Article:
This conference aims to provide a focus for discussion of how we might historicise economic conscience, investigating the means and processes by which individuals and collective actors have learned to see their own economic choices as contributing to a global system and to reflect on the impacts of their choices on other people and places, both near and far. Accordingly, our interest is less in critical characterisations of global systems – colonialism, imperialism, capitalism for example – or the social movements that inscribed those critiques on their banners than in the structures of sentiment and knowledge that made possible new articulations between understandings of moral obligation, locality, the spaces of humanity and the ‘economic’. Based on that, we furthermore ask about respective individual expressions and collective actions like criticism of greed for profits from global commerce, voluntary self-restrictions, consumer boycotts and responding corporate strategies.
We invite contributions that explore the evidence of individual mentalities, collective argument as well as public discourse, and also papers reflecting on the social and cultural preconditions for change, including the ways in which information regimes of various kinds were implicated in the transmission of ethically meaningful knowledge. Contributions from all relevant disciplines are welcome, including historical, economic, literary, cultural and visual studies. Possible topics and contexts might include:
- Absentee slaveholding, antislavery, ethics of consumption, and the politics of boycott
- The company as political or economic actor / the shareholder as citizen or profiteer (e.g. in critiques of the East India Company and beyond)
- Corporate governance and the morality of the enterprise; ethical semiotics: trademarks and branding
- Reflections on exploitative modalities of global trade and its social and environmental costs
- Contested commodities and negative depictions of commercial actors (e.g. the gun-runner)
- Articulations of global humanity in relation to commercial exchange
The conference will be held at the German Historical Institute, London. We anticipate being able to reimburse standard travel expenses and the cost of accommodation for the duration of the conference. Papers from scholars at any stage of their career drawing on reflecting developments in any world area and any period between roughly 1600 and 1900 are invited. Abstracts of about 300 words and a short CV should be sent both to Felix Brahm and Eve Rosenhaft (firstname.lastname@example.org, email@example.com ) by 15 November 2016.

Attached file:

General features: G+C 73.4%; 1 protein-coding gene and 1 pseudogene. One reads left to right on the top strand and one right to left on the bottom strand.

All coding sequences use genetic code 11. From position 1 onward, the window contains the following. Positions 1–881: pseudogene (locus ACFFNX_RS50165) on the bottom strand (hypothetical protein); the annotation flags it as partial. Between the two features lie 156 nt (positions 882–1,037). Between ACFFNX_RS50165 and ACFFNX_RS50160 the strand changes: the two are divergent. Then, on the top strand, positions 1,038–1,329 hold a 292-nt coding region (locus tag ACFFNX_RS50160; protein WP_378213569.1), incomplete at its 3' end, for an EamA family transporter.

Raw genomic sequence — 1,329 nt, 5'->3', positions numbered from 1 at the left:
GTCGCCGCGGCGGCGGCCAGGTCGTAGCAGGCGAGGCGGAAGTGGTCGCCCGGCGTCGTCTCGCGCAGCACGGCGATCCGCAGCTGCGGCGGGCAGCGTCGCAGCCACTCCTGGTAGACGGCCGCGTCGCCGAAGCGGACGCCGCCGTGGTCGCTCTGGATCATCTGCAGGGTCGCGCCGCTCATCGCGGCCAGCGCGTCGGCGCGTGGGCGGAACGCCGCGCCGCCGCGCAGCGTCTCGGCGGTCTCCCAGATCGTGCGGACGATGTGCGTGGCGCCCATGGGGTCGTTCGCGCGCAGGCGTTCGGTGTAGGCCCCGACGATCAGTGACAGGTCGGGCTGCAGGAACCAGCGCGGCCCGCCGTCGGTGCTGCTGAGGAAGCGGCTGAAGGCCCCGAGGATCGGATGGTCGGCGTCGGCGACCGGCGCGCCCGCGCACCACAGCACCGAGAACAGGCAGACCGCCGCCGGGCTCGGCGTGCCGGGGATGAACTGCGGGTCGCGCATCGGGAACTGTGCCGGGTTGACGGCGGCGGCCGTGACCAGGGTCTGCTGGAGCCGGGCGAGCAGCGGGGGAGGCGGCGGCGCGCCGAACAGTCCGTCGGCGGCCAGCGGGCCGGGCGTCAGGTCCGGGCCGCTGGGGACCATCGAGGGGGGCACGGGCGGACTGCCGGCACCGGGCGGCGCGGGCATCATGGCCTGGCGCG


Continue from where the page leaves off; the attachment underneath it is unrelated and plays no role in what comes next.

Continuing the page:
Call for Papers (PDF file)
The Long End of the First World War. Ruptures, Continuities and Memories
Venue: Herrenhausen Palace, Herrenhäuser Straße 4A, 30419 Hannover, Germany
Date: 8-10 May 2017
Organized by the University of Hanover, Zentrum Moderner Orient, Volkswagen Foundation and the German Historical Institute London
Application for Travel Grants
Deadline: 1 November 2016
The symposium focuses on the relation between global history and social history, highlighting actors and regions, and it systematically engages with the issue of diverse periodizations. In discussing linkages between experience, historiography, and commemoration, the symposium aims at unsettling the notion of a static and clearly defined “end” of the First World War, a construct mainly based on European developments.
The Volkswagen Foundation offers travel grants for PhD Students researching on the First World War in an outer-European perspective. Successful applicants will get the chance to discuss their research with senior scholars and present their main argument in the plenum. Poster on each PhD project will be displayed during the symposium. The Grants include travel expenses and accommodation,
More information (PDF file)